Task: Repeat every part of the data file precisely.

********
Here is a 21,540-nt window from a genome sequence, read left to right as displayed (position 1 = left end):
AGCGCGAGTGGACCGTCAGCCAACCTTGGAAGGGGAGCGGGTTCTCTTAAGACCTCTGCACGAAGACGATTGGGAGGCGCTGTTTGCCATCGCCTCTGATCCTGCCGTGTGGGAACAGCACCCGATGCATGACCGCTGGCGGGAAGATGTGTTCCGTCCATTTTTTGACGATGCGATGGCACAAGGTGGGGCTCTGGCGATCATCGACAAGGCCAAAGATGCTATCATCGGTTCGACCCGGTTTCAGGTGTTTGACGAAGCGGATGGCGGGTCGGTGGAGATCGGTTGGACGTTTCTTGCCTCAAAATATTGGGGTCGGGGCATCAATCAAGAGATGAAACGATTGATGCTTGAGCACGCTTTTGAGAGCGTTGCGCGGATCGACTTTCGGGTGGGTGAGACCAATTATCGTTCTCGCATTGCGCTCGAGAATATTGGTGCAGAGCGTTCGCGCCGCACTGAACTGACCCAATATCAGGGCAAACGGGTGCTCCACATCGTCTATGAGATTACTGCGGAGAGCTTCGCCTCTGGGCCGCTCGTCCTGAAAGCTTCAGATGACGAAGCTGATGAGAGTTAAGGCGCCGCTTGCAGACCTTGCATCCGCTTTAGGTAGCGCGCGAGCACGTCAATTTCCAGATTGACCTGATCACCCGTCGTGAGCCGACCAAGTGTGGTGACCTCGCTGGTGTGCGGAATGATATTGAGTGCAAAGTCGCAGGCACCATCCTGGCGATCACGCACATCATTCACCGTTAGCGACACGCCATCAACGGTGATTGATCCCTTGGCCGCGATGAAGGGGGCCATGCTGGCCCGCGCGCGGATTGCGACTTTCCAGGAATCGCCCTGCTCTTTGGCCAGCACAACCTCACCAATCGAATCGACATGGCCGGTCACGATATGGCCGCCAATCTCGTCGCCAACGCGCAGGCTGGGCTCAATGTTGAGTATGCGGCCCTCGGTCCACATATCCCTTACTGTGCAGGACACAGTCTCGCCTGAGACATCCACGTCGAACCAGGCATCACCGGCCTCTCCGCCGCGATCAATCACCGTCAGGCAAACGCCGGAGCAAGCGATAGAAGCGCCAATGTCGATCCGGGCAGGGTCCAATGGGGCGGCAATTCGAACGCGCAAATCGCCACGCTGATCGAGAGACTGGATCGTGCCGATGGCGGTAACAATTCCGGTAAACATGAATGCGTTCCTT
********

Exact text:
Here is a 21,540-nt window from a genome sequence, read left to right as displayed (position 1 = left end):
AGCGCGAGTGGACCGTCAGCCAACCTTGGAAGGGGAGCGGGTTCTCTTAAGACCTCTGCACGAAGACGATTGGGAGGCGCTGTTTGCCATCGCCTCTGATCCTGCCGTGTGGGAACAGCACCCGATGCATGACCGCTGGCGGGAAGATGTGTTCCGTCCATTTTTTGACGATGCGATGGCACAAGGTGGGGCTCTGGCGATCATCGACAAGGCCAAAGATGCTATCATCGGTTCGACCCGGTTTCAGGTGTTTGACGAAGCGGATGGCGGGTCGGTGGAGATCGGTTGGACGTTTCTTGCCTCAAAATATTGGGGTCGGGGCATCAATCAAGAGATGAAACGATTGATGCTTGAGCACGCTTTTGAGAGCGTTGCGCGGATCGACTTTCGGGTGGGTGAGACCAATTATCGTTCTCGCATTGCGCTCGAGAATATTGGTGCAGAGCGTTCGCGCCGCACTGAACTGACCCAATATCAGGGCAAACGGGTGCTCCACATCGTCTATGAGATTACTGCGGAGAGCTTCGCCTCTGGGCCGCTCGTCCTGAAAGCTTCAGATGACGAAGCTGATGAGAGTTAAGGCGCCGCTTGCAGACCTTGCATCCGCTTTAGGTAGCGCGCGAGCACGTCAATTTCCAGATTGACCTGATCACCCGTCGTGAGCCGACCAAGTGTGGTGACCTCGCTGGTGTGCGGAATGATATTGAGTGCAAAGTCGCAGGCACCATCCTGGCGATCACGCACATCATTCACCGTTAGCGACACGCCATCAACGGTGATTGATCCCTTGGCCGCGATGAAGGGGGCCATGCTGGCCCGCGCGCGGATTGCGACTTTCCAGGAATCGCCCTGCTCTTTGGCCAGCACAACCTCACCAATCGAATCGACATGGCCGGTCACGATATGGCCGCCAATCTCGTCGCCAACGCGCAGGCTGGGCTCAATGTTGAGTATGCGGCCCTCGGTCCACATATCCCTTACTGTGCAGGACACAGTCTCGCCTGAGACATCCACGTCGAACCAGGCATCACCGGCCTCTCCGCCGCGATCAATCACCGTCAGGCAAACGCCGGAGCAAGCGATAGAAGCGCCAATGTCGATCCGGGCAGGGTCCAATGGGGCGGCAATTCGAACGCGCAAATCGCCACGCTGATCGAGAGACTGGATCGTGCCGATGGCGGTAACAATTCCGGTAAACATGAATGCGTTCCTT